Long ago, in the arcades of Coney Island,
the batting cages beckoned.
You dropped in your quarters,
selected your speed,
and dreamed for the moment,
you were a major leaguer swinging for the fences.
The bat was too heavy, the pitches too fast,
and you flailed with tepid swings,
trying to make contact
with the ball that zipped by
before you saw it.
Now, in the latter innings of my life,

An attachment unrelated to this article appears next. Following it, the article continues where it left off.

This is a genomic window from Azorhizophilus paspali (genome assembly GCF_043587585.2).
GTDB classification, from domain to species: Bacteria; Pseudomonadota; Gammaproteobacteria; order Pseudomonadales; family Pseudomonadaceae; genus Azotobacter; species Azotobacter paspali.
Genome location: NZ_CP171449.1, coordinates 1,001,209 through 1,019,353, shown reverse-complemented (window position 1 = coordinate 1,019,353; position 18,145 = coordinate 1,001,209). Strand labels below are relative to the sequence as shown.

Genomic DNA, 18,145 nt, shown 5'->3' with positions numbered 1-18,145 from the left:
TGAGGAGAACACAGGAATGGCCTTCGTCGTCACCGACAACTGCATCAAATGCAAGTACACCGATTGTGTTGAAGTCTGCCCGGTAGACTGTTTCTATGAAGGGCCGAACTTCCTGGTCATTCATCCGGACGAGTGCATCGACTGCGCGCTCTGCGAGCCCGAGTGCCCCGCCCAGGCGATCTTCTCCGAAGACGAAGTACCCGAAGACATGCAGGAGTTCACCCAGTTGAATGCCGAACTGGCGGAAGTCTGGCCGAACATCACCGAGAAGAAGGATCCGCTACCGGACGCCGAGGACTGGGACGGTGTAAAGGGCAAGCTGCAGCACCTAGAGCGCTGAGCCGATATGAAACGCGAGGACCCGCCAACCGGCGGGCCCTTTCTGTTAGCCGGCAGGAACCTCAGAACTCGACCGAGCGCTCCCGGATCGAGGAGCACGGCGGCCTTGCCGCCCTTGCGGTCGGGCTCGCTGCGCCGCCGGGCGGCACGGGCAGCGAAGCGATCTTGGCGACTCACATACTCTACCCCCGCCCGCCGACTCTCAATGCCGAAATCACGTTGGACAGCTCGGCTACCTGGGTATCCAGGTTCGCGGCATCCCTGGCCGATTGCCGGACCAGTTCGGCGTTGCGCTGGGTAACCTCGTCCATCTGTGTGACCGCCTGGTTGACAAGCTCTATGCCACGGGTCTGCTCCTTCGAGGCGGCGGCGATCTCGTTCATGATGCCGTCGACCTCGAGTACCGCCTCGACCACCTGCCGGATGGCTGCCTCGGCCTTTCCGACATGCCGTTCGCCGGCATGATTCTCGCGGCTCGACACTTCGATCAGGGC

the cage exists as metaphor for
missed chances, and opportunities,
with wild swings hitting nothing but air.
What I’d like is another turn at bat, one
where the sun is shining, the bat feels right,
and I’m twelve again, ready to step up to the plate,
confident this time I’m about to hit it out of the park.